Interpatient Variability in Therapeutic Response – The systems therapeutics diagram by depicting pharmacologic and pathophysiologic processes separately acknowledges the potential for interpatient variability not only on the pharmacologic process side, e.g., due to drug exposure or pharmacologic response differences, but also on the pathophysiologic side, e.g., due to differences in pathogenic pathways or disease progression. Thus, pharmacologic processes and pathophysiologic processes can be co-determinants of the ultimate patient therapeutic response characteristics, and interpatient variability, to a specific therapeutic agent (2,3). This contrasts with the widely held clinical pharmacology dogma that interpatient variability in therapeutic response is principally due to variability in pharmacokinetic and pharmacologic processes. Presently, however, the relative contributions of each of these variabilities to the ultimate therapeutic response are typically unclear, most significantly due to limited availability of relevant data and methods and are likely to vary from one therapeutic class to another. Thus, the systems therapeutics framework suggests important future research needs in accounting for both processes and their independent variabilities. It is noted that some of the overall variability in conventional PK-PD modeling is likely to be due to variability in disease processes in addition to PK variability.
Conclusions – It is our hope that the systems therapeutics framework will help stimulate research towards better understanding of the relationships between the biologic levels of interactions between pharmacologic and pathophysiologic processes on one hand and the therapeutic response characteristics on the other. Based on its two parallel processes and systems components, this framework has provided a more holistic view of the interfaces between pharmacology, pathophysiology and medicine than the commonly used single linear pharmacotherapeutics process. The inclusion of initiators or drivers for both processes provides potential new model-based approaches in clinical pharmacology and therapeutics. We further hope that this framework will stimulate research towards better qualitative and quantitative descriptions of the pharmacologic and pathophysiologic processes, including ways of defining the relative contributions of these two processes towards determining the overall therapeutic response characteristics and variability.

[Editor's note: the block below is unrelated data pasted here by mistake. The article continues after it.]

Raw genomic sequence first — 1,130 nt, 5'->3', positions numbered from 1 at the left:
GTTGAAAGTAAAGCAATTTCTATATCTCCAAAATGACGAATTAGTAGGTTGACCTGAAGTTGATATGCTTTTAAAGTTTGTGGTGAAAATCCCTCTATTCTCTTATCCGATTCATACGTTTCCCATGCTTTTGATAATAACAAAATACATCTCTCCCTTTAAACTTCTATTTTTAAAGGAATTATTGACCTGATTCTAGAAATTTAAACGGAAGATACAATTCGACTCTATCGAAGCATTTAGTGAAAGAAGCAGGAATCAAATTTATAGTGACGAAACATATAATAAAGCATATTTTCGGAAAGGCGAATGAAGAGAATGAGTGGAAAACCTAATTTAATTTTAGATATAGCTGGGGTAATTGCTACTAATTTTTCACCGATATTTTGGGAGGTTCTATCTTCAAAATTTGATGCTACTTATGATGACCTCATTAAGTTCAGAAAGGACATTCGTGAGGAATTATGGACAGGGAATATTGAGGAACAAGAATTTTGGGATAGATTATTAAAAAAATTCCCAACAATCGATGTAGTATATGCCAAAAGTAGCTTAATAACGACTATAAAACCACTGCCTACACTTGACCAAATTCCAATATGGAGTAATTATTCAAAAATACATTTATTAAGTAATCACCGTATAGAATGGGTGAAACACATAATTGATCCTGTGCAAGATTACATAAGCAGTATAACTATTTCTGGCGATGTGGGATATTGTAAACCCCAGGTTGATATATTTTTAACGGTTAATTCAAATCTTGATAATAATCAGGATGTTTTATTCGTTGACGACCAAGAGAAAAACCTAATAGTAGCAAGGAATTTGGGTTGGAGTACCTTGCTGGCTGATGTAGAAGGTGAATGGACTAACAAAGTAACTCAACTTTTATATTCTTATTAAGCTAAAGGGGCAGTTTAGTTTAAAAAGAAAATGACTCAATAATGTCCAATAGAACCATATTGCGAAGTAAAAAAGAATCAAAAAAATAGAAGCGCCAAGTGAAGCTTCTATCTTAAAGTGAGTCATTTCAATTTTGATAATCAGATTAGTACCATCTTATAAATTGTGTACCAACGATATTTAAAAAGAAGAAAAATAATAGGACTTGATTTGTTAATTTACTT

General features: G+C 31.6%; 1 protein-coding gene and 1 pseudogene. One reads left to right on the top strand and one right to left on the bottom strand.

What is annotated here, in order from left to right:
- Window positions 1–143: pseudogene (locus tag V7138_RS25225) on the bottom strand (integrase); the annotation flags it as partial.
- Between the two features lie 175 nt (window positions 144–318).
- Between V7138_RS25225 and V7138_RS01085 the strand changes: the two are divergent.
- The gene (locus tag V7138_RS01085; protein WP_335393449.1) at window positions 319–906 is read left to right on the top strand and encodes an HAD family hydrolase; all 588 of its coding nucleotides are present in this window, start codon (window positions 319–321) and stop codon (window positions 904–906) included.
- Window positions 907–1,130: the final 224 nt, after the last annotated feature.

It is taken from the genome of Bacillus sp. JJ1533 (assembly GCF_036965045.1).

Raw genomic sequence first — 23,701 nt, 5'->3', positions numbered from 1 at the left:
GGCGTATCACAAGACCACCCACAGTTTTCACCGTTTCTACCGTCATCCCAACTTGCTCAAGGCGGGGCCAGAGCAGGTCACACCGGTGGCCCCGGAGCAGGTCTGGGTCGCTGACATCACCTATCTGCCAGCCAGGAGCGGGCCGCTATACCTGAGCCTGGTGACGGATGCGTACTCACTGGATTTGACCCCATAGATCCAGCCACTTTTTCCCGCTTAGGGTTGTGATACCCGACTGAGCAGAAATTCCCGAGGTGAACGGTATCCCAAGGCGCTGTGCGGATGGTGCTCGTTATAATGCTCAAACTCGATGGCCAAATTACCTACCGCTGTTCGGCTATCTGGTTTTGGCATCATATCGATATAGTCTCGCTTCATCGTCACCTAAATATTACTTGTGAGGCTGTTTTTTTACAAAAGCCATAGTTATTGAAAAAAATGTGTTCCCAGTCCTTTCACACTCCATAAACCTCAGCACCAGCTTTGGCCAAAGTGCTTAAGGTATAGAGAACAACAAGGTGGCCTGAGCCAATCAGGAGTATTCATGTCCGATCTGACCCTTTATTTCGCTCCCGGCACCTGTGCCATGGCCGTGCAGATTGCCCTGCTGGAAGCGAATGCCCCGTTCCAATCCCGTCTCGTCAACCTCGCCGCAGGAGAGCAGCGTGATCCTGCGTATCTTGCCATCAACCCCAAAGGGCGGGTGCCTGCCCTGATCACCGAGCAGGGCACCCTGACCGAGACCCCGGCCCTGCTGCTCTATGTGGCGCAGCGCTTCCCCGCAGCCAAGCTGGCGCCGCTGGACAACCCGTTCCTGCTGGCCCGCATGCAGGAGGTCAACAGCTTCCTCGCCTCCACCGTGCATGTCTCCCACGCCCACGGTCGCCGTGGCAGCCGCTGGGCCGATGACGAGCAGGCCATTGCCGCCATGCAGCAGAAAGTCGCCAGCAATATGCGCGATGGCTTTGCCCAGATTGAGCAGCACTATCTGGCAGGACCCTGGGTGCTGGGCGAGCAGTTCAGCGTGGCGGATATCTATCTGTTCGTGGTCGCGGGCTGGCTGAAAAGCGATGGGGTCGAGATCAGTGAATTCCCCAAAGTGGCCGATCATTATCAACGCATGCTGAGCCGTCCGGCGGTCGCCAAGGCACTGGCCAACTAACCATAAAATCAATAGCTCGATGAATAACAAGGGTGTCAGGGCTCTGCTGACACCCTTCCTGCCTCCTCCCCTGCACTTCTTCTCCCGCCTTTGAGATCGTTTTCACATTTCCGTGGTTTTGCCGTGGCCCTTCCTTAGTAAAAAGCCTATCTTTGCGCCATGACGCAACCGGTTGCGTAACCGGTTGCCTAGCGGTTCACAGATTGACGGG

- Grahame-Smith DG, Aronson JK (1992). Oxford Textbook of Clinical Pharmacology and Drug Therapy, Oxford University Press, Oxford (Chapter 5. The Therapeutic Process, pp. 55-66).
- Therapeutics Research Institute. Systems Therapeutics: Diagram, Definitions and Illustrative Examples, TRI-institute.org, April 2018 (last edited August 2021).
- Therapeutics Research Institute. Systems Therapeutics Framework: Development and Structure, TRI-institute.org, August 2021.
- Rowland M, Tozer TN (2011). Clinical Pharmacokinetics and Pharmacodynamics: Concepts and Applications, Fourth edition, Lippincott Williams & Wilkins, Philadelphia (Chapter 12, Variability, pp. 333-356).
- Eichler HG, Abadie E, Breckenridge A, Flamion B, Gustafsson LL, Leufkens H, Rowland M, Schneider CK, Bloechl-Daum B (2011). Bridging the efficacy-effectiveness gap: a regulator’s perspective on addressing variability of drug response. Nat. Rev. Drug Disc., 10:495-506.
- Therapeutics Research Institute. Systems Therapeutics: Variabilities, TRI-institute.org, May 2016.
- Barabasi AL, Gulbahce N, Loscalzo J (2011). Network medicine: a network-based approach to human disease. Nat. Rev. Genetics, 12:56-68.